What GAO Found
To identify and serve homeless students under the Education for Homeless Children and Youth (EHCY) program, officials in the 20 school districts where GAO conducted interviews reported conducting a range of activities to support homeless youth, but cited several challenges. With regard to GAO's interviews, 13 of the 20 districts identified homeless students through housing surveys at enrollment, while all 20 relied on referrals from schools or service providers. However, officials in 8 of the 20 districts noted that the under-identification of homeless students was a problem. Districts GAO reviewed provided eligible students with transportation to and from school, educational services, and referrals to other service providers for support such as health care or food assistance. Among the challenges that officials in the 20 districts cited were limited staff and resources to provide services, the cost of transportation, student stigma associated with homelessness, and responding to students made homeless by natural disasters. Nationally, school districts surveyed most recently in school year 2010-11 by the Department of Education (Education) reported providing many services while facing similar challenges.
Education's EHCY program manager and state program coordinators have collaborated with other government agencies and with private organizations by sharing information, participating in interagency councils on homelessness, and providing technical assistance to relevant staff. In addition, state EHCY program coordinators have provided training to school districts and helped connect local programs to ensure homeless students receive various services. However, federal and state officials frequently cited limited resources and differing federal definitions of homelessness as constraints to greater collaboration.
Education has protocols for monitoring state EHCY programs, but no plan to ensure adequate oversight of all states, though monitoring is a key management tool for assessing the quality of performance over time and resolving problems promptly. Prior to fiscal year 2010, it had been Education's policy to monitor 50 states and 3 area programs at least once during a 3-year period, and it did so for fiscal years 2007 to 2009. Subsequently, the department adopted a risk-based approach in fiscal year 2010 and monitored 28 states over the next 3 years. In fiscal year 2013, Education again changed its approach to EHCY program monitoring and has monitored 3 state programs since then. Department officials cited other priorities and a lack of staff capacity as reasons for the decrease in oversight. As a result, Education lacks assurance that states are complying with program requirements. GAO found gaps in state monitoring of districts that could weaken program performance, reinforcing the importance of effective federal monitoring of states.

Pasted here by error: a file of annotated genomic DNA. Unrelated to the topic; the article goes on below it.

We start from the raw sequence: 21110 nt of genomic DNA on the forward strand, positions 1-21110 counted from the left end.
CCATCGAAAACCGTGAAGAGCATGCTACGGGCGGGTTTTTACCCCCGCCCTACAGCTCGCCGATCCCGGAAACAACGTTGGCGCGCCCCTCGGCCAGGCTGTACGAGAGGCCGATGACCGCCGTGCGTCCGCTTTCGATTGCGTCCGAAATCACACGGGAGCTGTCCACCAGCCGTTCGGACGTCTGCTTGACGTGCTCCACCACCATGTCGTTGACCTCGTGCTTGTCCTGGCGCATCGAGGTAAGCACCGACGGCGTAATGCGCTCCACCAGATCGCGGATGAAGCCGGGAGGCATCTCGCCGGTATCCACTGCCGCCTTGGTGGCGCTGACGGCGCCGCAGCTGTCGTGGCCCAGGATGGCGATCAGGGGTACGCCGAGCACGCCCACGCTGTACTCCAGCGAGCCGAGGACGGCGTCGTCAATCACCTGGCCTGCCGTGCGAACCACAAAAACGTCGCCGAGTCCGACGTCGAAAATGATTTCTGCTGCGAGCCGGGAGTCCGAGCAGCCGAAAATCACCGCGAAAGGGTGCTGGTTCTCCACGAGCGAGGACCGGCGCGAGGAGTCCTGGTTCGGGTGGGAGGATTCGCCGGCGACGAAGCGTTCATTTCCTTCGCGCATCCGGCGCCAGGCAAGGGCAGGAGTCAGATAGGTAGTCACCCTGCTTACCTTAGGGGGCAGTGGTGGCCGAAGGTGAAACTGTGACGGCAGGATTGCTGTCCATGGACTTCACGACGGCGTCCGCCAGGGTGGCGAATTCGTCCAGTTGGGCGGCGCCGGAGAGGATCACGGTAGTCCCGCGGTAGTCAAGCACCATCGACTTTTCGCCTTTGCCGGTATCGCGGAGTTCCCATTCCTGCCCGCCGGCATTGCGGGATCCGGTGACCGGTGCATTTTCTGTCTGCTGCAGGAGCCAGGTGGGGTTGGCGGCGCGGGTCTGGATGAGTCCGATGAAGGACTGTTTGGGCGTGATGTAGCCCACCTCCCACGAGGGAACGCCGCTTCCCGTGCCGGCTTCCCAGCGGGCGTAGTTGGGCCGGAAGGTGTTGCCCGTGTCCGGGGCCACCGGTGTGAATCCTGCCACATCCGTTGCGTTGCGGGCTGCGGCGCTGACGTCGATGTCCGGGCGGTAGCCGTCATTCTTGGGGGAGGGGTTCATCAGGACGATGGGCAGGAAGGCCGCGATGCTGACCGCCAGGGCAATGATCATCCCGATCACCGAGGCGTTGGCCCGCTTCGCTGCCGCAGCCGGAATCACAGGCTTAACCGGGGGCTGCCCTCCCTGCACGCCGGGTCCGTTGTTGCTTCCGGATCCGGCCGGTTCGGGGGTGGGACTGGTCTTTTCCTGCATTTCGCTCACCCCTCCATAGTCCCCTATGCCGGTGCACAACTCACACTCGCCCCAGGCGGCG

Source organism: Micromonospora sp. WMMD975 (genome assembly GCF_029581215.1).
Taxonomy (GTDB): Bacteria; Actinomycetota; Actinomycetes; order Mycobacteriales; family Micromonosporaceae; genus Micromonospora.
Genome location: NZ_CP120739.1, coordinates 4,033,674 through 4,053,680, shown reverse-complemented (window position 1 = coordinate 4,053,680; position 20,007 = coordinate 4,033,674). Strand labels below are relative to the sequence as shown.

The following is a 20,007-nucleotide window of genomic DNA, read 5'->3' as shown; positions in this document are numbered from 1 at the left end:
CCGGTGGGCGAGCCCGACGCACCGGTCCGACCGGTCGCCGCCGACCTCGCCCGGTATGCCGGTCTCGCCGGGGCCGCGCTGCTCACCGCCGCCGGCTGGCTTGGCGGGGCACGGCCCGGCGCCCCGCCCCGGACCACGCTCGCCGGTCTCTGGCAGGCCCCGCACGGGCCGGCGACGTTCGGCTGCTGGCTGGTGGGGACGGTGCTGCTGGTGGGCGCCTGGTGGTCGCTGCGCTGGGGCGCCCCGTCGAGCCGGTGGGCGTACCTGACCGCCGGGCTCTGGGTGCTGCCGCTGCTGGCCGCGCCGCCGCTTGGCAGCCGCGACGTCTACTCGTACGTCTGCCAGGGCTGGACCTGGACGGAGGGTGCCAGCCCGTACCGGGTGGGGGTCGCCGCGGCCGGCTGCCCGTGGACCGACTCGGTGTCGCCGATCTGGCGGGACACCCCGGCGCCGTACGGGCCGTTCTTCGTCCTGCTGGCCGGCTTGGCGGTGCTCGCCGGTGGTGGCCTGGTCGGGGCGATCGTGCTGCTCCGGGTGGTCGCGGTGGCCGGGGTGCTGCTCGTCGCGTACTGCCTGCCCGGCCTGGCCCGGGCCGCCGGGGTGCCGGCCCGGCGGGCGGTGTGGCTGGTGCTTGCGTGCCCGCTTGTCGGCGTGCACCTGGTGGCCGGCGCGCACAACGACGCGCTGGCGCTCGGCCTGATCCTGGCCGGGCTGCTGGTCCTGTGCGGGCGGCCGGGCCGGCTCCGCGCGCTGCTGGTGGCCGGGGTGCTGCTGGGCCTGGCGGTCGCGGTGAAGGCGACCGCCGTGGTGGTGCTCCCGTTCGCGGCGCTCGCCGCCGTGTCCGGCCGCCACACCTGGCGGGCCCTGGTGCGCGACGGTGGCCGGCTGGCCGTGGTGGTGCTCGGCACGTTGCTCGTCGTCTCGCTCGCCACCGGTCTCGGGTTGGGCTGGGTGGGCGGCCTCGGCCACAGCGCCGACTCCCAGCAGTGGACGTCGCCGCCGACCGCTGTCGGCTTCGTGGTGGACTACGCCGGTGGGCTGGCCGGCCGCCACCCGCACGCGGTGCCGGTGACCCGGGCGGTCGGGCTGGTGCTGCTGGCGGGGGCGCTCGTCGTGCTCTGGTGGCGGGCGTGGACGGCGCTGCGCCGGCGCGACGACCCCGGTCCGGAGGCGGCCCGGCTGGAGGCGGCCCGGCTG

Declining Frequency of Federal Monitoring for EHCY Compliance since Fiscal Year 2007
Why GAO Did This Study
The McKinney-Vento Homeless Assistance Act established a grant program to help the nation's homeless students—more than one million in school year 2011-12—have access to public education. Under the Education for Homeless Children and Youth grant program, states and their school districts are required to identify homeless children and provide them with needed services and support. In fiscal year 2014, Education received about $65 million to administer this program. Education provided formula grants to states, which competitively awarded funds to school districts to help meet program requirements. GAO was asked to review program implementation and oversight.
GAO examined (1) how districts identify and serve homeless students and challenges they face (2) how Education and states collaborate with other service providers to address student needs and any barriers, and (3) the extent to which Education monitors program compliance. GAO reviewed relevant federal laws, guidance, and reports, and analyzed Education's state and school district survey data from school year 2010-11. GAO also interviewed federal officials, and state and local officials in 20 school districts—representing a mix of urban, suburban, and rural districts and grant status—in four states, selected for geographic diversity and other characteristics, such as experience with natural disasters.
GAO recommends that Education develop a plan to ensure adequate oversight of the EHCY program. Education concurred with our recommendation.
Recommendations for Executive Action
|Department of Education||1. To help ensure state compliance with the McKinney-Vento Act, Education should develop a monitoring plan to ensure adequate oversight of the EHCY program. This plan could, for example, determine a schedule of states to be monitored and incorporate procedures to assess whether states need to update their state plans.|